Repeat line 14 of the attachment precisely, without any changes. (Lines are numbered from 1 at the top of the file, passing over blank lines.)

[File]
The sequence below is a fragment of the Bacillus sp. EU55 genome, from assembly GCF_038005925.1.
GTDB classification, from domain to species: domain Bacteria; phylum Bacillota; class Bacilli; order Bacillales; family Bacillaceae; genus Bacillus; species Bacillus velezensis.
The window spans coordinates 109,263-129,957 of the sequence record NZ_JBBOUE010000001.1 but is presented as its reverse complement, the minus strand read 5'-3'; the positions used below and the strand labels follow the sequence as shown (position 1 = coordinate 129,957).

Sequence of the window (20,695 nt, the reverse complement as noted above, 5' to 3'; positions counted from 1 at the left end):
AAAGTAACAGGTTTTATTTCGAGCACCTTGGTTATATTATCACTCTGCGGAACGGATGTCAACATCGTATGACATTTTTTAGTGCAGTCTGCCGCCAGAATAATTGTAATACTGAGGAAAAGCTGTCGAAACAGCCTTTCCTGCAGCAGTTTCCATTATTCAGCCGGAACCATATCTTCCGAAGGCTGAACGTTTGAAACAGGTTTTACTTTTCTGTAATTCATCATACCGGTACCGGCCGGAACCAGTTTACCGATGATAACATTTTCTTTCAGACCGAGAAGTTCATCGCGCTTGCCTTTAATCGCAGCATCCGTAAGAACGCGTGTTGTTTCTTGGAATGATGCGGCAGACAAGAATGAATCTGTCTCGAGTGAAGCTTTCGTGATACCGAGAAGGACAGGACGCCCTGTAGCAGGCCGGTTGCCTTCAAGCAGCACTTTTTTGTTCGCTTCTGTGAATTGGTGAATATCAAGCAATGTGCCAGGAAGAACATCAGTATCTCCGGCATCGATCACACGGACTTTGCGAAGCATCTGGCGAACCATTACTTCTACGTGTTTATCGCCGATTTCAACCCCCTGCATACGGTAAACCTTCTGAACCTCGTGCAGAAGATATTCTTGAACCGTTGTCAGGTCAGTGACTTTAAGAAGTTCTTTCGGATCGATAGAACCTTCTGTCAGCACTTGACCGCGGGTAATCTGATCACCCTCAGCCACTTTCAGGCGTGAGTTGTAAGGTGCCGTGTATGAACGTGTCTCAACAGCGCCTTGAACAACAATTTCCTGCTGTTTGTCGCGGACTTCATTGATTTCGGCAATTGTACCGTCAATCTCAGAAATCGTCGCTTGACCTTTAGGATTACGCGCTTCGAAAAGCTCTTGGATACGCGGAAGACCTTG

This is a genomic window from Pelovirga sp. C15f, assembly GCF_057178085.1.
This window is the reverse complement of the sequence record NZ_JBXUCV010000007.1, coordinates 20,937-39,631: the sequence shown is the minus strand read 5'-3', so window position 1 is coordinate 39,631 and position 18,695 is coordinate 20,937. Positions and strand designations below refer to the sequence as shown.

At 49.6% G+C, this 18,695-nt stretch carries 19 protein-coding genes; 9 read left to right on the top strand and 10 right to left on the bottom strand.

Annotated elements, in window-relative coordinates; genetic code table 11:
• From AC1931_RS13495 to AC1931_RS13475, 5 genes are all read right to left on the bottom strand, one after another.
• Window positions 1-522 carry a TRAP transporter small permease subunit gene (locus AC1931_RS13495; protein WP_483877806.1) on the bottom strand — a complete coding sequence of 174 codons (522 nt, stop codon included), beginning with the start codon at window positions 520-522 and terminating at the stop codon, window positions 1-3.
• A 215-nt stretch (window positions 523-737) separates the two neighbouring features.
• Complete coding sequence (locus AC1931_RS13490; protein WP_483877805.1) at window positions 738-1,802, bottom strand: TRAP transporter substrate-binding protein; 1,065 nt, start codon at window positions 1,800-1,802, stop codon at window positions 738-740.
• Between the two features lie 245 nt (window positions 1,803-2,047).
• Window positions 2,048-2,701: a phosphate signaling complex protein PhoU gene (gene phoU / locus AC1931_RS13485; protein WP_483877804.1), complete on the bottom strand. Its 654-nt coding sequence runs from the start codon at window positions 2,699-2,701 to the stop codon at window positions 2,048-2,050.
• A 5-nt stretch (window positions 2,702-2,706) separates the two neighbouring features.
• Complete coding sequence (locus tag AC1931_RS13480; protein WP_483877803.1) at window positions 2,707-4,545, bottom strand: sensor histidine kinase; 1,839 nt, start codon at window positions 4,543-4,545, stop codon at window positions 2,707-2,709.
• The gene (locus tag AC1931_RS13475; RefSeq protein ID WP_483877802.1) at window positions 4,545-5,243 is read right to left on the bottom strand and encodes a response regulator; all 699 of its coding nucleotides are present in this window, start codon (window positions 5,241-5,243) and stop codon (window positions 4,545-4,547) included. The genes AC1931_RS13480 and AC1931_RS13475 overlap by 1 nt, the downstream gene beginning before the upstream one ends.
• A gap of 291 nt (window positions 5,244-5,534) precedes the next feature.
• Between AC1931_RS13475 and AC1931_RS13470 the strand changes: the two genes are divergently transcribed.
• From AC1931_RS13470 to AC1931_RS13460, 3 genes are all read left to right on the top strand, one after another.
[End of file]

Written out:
• Between the two features lie 245 nt (window positions 1,803-2,047).